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icon 2    December 13th,2013
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Would you like a slice of Pi?

I, like many of you in the community, am a big fan of the RaspberryPi. What's not to love about a low-cost computing device that combines the lofty goal of improving children's access to IT education with the more down-to-earth ability to tinker with electronic devices?


The RaspberryPi (or RPi to its fans) is a small "bare-bones" computer combining an ARM processor (such as might be found in an Android or iOS device) with some standard connectors for peripherals. Use the HDMI port to connect it to your TV, plug in a USB keyboard and mouse and away you go…


Of course, you need some software to run on this thing. There are a number of Pi-specific Linux distributions around, as well as some more exotic operating systems, many of them focussed on the educational aims of the RaspberryPi Foundation.


The language of choice for teaching software development on the Pi is Python. There is absolutely nothing wrong with teaching people Python but we at RunRev think there might just be a better alternative…


LiveCode, RaspberryPi Style

The RasperryPi is not a particularly powerful computing device. Most smartphones and tablets available on the market have multi-core processors with memory reaching into the gigabytes. The Pi does not. It has a single-core processor running at a lowly 700MHz with either 256 or 512MB of RAM - hardly what you'd think of as a top-notch development machine. But it doesn't have to be.


The two models of the Pi are $25 and $35 and what more can you ask for at that price? How about a copy of LiveCode to go with it?


The existing ARM-based devices that we supply LiveCode for are rather different to the Pi. While you can deploy stand-alones to Android or iOS devices, there's no development environment. Instead of simply providing a way of deploying LiveCode stacks to the Pi, why not embrace its ethos and provide the whole IDE? So that's what we've done, even if it isn't all plain sailing.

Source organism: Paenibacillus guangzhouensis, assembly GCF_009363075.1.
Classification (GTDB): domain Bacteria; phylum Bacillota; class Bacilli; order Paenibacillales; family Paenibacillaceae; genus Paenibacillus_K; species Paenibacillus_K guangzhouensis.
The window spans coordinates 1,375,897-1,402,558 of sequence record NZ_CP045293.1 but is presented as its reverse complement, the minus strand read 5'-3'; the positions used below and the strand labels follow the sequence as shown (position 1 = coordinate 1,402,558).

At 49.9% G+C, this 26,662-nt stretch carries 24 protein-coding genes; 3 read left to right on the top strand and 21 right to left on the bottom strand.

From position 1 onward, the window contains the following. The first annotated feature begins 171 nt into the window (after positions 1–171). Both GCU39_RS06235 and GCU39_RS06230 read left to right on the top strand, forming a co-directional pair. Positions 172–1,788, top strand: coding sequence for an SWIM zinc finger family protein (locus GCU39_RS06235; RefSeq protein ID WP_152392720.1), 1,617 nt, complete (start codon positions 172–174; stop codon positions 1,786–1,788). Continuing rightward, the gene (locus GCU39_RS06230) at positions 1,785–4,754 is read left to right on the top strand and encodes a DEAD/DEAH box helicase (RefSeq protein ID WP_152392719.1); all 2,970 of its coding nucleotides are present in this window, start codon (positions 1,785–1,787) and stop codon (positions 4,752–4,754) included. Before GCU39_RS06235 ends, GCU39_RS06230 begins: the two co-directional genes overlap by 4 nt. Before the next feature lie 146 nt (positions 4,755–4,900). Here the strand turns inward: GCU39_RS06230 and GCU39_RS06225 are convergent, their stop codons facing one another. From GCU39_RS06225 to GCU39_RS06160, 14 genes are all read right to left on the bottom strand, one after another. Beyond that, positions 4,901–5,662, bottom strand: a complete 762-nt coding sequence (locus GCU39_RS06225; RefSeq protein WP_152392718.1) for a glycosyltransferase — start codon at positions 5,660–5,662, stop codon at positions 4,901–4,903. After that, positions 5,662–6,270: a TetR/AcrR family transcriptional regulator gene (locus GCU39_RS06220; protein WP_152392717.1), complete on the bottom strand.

Raspberry Pi


Due to the limited processing power of the Pi, some of the more advanced graphical effects introduced in version 6.5 of LiveCode may be a bit sluggish at times and you're never going to win any awards for extreme number-crunching. On the other hand, you have the full LiveCode IDE available to you so anything that works on the normal Linux release should work on the Pi.


Getting a serving

If you made it this far, you're probably wondering how to go about getting the Pi version of LiveCode. Now that we are open source, you can embrace the spirit of the Pi and download it and compile it for yourself (and I have no doubt some of you will do so). That's not much fun if you just want to play around with it though.


So, in the festive spirit, here is an early Christmas present: LiveCode Community for the RaspberryPi. Like all properly exciting toys, it does come with one or two warnings. Firstly (and most importantly) this isn't an officially supported LiveCode release. If you have any problems or feedback, get in touch via the forum or mailing list and I'll do my best to help but I can't guarantee anything.


The second warning is that the release isn't well-tested. Although based on 6.5.0, some features may be buggy or incomplete. Notably, the release is only available in the Community edition. So be careful and back up any stacks you decide to test out. We'd be interested to hear how you get on.

Get your copy here (scroll to the bottom for Pi builds).


Baking your own

This section is for those with an interest in building LiveCode for the RaspberryPi themselves. Getting things up and running isn't the easiest of jobs as you can either build it on the device yourself (which can take a number of hours depending on settings) or set up a cross-compilation environment on a host PC and build it there. The latter, although complicated, only has to be done once and can reduce the build time considerably.


I've written up some notes on my experiences of the build process which you can read here. The notes area bit rough-and-ready so any suggestions or feedback are welcome.

Fraser Gordon

About The Author


Fraser Gordon is a software developer for RunRev Ltd.

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RunRev © Copyright 2013 . All Rights Reserved